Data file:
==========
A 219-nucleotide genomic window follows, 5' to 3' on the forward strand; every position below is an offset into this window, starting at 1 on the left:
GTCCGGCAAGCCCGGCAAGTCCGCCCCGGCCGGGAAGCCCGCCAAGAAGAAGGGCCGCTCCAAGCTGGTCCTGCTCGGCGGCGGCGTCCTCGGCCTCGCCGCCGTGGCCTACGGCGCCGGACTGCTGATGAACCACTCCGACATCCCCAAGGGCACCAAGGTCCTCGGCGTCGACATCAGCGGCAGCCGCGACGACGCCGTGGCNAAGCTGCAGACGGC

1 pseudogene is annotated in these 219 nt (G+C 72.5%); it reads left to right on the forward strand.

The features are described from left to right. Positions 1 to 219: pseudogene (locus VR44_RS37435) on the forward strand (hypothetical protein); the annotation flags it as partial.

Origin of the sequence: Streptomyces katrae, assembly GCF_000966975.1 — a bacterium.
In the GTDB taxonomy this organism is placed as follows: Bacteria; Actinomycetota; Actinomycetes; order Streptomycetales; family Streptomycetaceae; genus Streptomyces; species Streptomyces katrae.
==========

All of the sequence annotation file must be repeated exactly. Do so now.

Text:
A 219-nucleotide genomic window follows, 5' to 3' on the forward strand; every position below is an offset into this window, starting at 1 on the left:
GTCCGGCAAGCCCGGCAAGTCCGCCCCGGCCGGGAAGCCCGCCAAGAAGAAGGGCCGCTCCAAGCTGGTCCTGCTCGGCGGCGGCGTCCTCGGCCTCGCCGCCGTGGCCTACGGCGCCGGACTGCTGATGAACCACTCCGACATCCCCAAGGGCACCAAGGTCCTCGGCGTCGACATCAGCGGCAGCCGCGACGACGCCGTGGCNAAGCTGCAGACGGC

1 pseudogene is annotated in these 219 nt (G+C 72.5%); it reads left to right on the forward strand.

The features are described from left to right. Positions 1 to 219: pseudogene (locus VR44_RS37435) on the forward strand (hypothetical protein); the annotation flags it as partial.

Origin of the sequence: Streptomyces katrae, assembly GCF_000966975.1 — a bacterium.
In the GTDB taxonomy this organism is placed as follows: Bacteria; Actinomycetota; Actinomycetes; order Streptomycetales; family Streptomycetaceae; genus Streptomyces; species Streptomyces katrae.